We could not have asked for a better summer placement, one that took our strengths and applied them to furthering northern policy, and used our weaknesses as an opportunity to learn and grow when it came to understanding the diverse nature of the communities and partners we represented each and every day. We could not have asked for a better opportunity, a better institution, or a better group of people to work with everyday this summer, near or far, to give us such an amazing experience.
Thank you, Merci, Miigwetch!
Kenora – Eric Melillo, Winter Lipscombe
This summer began with the adoption of Kenora’s unofficial third summer placement, Napoleon. Napoleon was left in trust to care for matters of water importance, while we took care of those of policy importance. Our office was based out of Confederation College’s Kenora campus, with a staff that was nothing but welcoming. A highlight was volunteering at their Annual Scholarship Golf Tournament, graduation ceremony. We enjoyed the opportunity to take part in these events for the college, and we appreciated how they made us feel at home.
If this summer has taught us anything, it’s that the North offers a world of opportunity for youth to return to and to come anew. We didn’t realize before how many incorrect preconceptions about Northern Ontario we held, until Northern Policy Institute helped shed light on the evidence. We believe that the Experience North program gave us much more than a good summer job. We had the opportunity to use our knowledge of Northern Ontario to help guide our work; and we were able to learn even more about this unique region.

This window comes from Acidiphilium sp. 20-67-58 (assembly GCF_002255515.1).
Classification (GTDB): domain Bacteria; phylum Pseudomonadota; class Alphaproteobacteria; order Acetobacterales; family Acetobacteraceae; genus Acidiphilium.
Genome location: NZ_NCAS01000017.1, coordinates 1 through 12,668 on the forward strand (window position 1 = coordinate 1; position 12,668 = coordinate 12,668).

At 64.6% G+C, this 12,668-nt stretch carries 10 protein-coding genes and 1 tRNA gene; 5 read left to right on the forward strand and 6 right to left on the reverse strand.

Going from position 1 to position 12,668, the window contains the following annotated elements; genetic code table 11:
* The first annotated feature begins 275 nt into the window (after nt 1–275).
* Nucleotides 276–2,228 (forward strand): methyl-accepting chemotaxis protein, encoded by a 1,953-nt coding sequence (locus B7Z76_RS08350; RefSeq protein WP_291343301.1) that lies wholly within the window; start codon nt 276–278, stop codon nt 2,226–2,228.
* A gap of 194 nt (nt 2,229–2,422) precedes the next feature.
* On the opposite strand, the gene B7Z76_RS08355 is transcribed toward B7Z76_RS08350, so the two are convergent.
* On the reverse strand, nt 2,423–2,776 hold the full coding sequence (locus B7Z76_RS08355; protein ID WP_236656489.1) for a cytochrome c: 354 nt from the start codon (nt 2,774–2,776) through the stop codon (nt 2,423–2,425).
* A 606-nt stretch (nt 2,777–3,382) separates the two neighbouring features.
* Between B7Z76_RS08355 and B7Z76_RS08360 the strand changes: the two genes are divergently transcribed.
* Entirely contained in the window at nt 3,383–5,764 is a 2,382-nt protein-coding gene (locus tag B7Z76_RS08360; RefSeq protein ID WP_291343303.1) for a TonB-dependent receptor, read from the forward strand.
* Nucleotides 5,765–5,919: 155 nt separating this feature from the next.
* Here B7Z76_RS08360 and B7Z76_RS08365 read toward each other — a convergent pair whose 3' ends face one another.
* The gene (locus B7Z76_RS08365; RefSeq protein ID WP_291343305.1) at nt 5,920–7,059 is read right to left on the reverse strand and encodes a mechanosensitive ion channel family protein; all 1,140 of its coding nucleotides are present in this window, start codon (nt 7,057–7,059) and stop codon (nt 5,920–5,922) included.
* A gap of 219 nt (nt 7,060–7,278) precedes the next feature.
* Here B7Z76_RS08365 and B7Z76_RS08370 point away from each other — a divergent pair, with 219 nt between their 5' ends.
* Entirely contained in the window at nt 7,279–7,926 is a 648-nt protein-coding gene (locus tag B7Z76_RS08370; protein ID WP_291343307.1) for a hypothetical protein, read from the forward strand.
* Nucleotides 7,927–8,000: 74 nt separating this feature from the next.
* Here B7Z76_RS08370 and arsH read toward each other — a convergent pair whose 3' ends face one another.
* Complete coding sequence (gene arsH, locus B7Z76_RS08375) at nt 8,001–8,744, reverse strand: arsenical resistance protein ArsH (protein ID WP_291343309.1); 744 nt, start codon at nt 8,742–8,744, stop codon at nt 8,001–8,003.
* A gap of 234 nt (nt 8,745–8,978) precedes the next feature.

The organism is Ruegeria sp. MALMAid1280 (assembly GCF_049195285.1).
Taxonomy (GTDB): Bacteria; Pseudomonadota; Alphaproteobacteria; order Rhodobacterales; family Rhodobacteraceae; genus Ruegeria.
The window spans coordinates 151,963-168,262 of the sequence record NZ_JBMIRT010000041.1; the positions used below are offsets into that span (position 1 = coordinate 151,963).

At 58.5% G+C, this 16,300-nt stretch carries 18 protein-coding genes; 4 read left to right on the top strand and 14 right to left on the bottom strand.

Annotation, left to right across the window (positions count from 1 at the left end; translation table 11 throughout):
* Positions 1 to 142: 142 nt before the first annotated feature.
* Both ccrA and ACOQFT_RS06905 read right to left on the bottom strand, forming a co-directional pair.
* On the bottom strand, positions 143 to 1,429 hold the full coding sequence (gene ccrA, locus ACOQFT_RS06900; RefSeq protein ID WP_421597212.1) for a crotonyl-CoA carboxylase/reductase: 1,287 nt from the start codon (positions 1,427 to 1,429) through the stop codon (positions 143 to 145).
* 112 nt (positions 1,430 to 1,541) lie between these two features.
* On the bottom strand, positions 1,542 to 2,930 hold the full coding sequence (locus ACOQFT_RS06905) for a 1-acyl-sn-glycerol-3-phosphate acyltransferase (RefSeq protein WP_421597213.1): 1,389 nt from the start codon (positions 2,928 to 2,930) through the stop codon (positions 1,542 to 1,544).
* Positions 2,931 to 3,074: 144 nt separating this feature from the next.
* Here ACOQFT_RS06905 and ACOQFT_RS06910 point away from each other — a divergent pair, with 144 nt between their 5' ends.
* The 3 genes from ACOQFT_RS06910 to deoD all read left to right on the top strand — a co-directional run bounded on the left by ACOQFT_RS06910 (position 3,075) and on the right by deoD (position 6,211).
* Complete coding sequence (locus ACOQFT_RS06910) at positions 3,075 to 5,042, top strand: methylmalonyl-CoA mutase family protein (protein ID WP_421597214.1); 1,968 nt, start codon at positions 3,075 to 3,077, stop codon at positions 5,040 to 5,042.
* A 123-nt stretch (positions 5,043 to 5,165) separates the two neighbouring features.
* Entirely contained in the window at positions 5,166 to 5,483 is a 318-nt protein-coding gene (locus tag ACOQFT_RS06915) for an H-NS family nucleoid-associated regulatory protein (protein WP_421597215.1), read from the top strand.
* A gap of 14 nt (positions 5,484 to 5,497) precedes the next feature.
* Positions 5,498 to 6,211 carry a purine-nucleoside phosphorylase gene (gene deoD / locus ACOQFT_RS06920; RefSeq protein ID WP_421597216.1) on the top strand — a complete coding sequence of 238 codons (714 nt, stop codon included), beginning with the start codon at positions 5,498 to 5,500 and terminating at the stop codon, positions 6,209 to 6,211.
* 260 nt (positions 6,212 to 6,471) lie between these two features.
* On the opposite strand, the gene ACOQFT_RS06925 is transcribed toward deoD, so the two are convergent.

We were both able to work on projects that enabled us to utilize our knowledge and skills to the fullest. But also, these projects gave us the opportunity to learn and improve on skills that may not have been our strongest. If you’re looking for a summer job that will offer you the right amount of challenges, great opportunities, and a valuable out-of-office experience- then you should strongly consider spending a summer with NPI. When we weren’t in the office, we had a number of opportunities to experience all that our community has to offer. This summer we attended events from a Pow Wow and feast at Kiizhik School to the grand opening of Nechee Friendship Centre’s new downtown office. A number of lunches were spent engaging in the community at BBQs for the Metis Nation of Ontario, Alzheimer Society of Kenora/Rainy River, and Kenora Jail.